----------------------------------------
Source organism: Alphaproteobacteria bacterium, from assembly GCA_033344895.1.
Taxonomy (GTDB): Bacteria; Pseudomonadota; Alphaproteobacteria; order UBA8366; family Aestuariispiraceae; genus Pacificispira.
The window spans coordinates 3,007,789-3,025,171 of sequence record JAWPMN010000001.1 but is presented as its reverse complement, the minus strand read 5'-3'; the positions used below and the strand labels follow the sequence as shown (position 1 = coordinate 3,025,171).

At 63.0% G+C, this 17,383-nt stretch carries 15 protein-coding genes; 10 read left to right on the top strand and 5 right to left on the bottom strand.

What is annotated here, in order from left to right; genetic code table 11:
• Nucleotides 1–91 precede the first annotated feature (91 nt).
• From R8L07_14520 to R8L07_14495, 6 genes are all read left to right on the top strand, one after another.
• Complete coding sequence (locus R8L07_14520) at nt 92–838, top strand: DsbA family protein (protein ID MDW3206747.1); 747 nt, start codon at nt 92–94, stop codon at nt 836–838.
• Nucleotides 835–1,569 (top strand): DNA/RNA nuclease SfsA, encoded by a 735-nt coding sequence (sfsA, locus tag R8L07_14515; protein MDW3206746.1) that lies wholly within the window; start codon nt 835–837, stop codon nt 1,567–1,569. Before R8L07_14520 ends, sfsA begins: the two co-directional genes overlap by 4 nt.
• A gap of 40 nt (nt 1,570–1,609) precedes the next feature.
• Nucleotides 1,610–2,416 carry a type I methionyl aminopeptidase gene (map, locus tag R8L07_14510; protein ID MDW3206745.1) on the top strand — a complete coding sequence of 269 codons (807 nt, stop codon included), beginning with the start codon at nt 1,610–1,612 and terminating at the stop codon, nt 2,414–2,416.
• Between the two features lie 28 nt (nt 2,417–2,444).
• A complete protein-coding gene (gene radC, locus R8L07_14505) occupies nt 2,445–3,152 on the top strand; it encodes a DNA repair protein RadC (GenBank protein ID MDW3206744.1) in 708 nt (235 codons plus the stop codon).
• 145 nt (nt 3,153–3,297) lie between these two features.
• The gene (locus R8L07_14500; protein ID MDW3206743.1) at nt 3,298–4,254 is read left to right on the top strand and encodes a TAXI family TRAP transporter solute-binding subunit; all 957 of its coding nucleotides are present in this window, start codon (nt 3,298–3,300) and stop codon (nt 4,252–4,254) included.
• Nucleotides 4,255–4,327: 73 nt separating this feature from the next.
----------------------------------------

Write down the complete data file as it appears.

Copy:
Source organism: Alphaproteobacteria bacterium, from assembly GCA_033344895.1.
Taxonomy (GTDB): Bacteria; Pseudomonadota; Alphaproteobacteria; order UBA8366; family Aestuariispiraceae; genus Pacificispira.
The window spans coordinates 3,007,789-3,025,171 of sequence record JAWPMN010000001.1 but is presented as its reverse complement, the minus strand read 5'-3'; the positions used below and the strand labels follow the sequence as shown (position 1 = coordinate 3,025,171).

At 63.0% G+C, this 17,383-nt stretch carries 15 protein-coding genes; 10 read left to right on the top strand and 5 right to left on the bottom strand.

What is annotated here, in order from left to right; genetic code table 11:
• Nucleotides 1–91 precede the first annotated feature (91 nt).
• From R8L07_14520 to R8L07_14495, 6 genes are all read left to right on the top strand, one after another.
• Complete coding sequence (locus R8L07_14520) at nt 92–838, top strand: DsbA family protein (protein ID MDW3206747.1); 747 nt, start codon at nt 92–94, stop codon at nt 836–838.
• Nucleotides 835–1,569 (top strand): DNA/RNA nuclease SfsA, encoded by a 735-nt coding sequence (sfsA, locus tag R8L07_14515; protein MDW3206746.1) that lies wholly within the window; start codon nt 835–837, stop codon nt 1,567–1,569. Before R8L07_14520 ends, sfsA begins: the two co-directional genes overlap by 4 nt.
• A gap of 40 nt (nt 1,570–1,609) precedes the next feature.
• Nucleotides 1,610–2,416 carry a type I methionyl aminopeptidase gene (map, locus tag R8L07_14510; protein ID MDW3206745.1) on the top strand — a complete coding sequence of 269 codons (807 nt, stop codon included), beginning with the start codon at nt 1,610–1,612 and terminating at the stop codon, nt 2,414–2,416.
• Between the two features lie 28 nt (nt 2,417–2,444).
• A complete protein-coding gene (gene radC, locus R8L07_14505) occupies nt 2,445–3,152 on the top strand; it encodes a DNA repair protein RadC (GenBank protein ID MDW3206744.1) in 708 nt (235 codons plus the stop codon).
• 145 nt (nt 3,153–3,297) lie between these two features.
• The gene (locus R8L07_14500; protein ID MDW3206743.1) at nt 3,298–4,254 is read left to right on the top strand and encodes a TAXI family TRAP transporter solute-binding subunit; all 957 of its coding nucleotides are present in this window, start codon (nt 3,298–3,300) and stop codon (nt 4,252–4,254) included.
• Nucleotides 4,255–4,327: 73 nt separating this feature from the next.